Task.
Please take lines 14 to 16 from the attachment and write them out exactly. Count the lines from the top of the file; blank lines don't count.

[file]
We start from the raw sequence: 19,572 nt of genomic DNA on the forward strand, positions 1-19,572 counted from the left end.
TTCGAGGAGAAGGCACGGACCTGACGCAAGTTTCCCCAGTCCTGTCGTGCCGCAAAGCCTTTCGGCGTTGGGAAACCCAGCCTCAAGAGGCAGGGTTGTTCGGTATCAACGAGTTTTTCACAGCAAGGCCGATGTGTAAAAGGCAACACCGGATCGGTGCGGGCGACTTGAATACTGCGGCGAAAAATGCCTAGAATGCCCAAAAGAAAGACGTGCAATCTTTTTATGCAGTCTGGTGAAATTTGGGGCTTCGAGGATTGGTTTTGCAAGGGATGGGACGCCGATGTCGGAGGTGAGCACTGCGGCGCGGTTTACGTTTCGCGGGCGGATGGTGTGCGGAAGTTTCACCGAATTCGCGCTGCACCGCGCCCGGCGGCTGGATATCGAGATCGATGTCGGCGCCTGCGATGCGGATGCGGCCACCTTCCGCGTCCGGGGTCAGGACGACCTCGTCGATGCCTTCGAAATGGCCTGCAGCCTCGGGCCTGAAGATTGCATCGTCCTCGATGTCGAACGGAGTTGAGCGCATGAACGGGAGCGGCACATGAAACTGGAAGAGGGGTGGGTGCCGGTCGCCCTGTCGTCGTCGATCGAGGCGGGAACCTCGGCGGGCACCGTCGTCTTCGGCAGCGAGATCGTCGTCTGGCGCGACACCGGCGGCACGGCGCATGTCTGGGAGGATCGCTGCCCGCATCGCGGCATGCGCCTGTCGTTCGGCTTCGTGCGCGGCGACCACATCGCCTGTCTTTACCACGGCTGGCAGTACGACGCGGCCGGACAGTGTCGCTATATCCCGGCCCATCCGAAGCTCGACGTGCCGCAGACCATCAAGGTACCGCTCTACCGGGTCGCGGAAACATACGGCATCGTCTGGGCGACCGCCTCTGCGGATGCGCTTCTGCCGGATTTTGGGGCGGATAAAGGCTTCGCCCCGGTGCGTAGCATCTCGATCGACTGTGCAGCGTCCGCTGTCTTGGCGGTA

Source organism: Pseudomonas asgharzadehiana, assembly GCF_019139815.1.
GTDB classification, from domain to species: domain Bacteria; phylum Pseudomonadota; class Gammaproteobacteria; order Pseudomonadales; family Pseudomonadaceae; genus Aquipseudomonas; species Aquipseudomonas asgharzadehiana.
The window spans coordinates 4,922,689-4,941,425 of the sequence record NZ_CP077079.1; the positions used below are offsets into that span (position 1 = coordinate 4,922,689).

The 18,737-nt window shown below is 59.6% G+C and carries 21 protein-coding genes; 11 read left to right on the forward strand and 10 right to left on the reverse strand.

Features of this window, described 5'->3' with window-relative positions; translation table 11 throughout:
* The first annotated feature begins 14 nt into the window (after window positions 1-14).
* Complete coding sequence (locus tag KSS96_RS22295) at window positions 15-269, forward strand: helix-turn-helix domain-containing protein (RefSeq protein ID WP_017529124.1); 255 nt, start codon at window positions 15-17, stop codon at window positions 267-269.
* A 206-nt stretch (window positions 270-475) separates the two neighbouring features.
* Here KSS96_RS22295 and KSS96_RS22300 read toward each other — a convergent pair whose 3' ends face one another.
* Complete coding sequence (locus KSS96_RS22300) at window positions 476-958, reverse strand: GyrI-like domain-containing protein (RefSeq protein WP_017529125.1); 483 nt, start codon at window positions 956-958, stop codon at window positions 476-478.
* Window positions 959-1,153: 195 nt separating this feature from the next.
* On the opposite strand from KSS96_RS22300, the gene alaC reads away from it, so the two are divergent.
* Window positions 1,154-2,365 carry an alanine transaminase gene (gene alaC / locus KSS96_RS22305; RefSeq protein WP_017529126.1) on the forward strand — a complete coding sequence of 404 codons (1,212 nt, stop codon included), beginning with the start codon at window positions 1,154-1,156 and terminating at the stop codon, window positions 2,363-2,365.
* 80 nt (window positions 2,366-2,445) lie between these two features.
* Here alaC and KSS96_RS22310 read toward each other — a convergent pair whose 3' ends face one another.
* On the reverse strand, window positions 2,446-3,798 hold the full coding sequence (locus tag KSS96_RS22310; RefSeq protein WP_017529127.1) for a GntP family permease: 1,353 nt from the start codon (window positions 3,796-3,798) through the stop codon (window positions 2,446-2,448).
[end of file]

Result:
* On the opposite strand from KSS96_RS22300, the gene alaC reads away from it, so the two are divergent.
* Window positions 1,154-2,365 carry an alanine transaminase gene (gene alaC / locus KSS96_RS22305; RefSeq protein WP_017529126.1) on the forward strand — a complete coding sequence of 404 codons (1,212 nt, stop codon included), beginning with the start codon at window positions 1,154-1,156 and terminating at the stop codon, window positions 2,363-2,365.
* 80 nt (window positions 2,366-2,445) lie between these two features.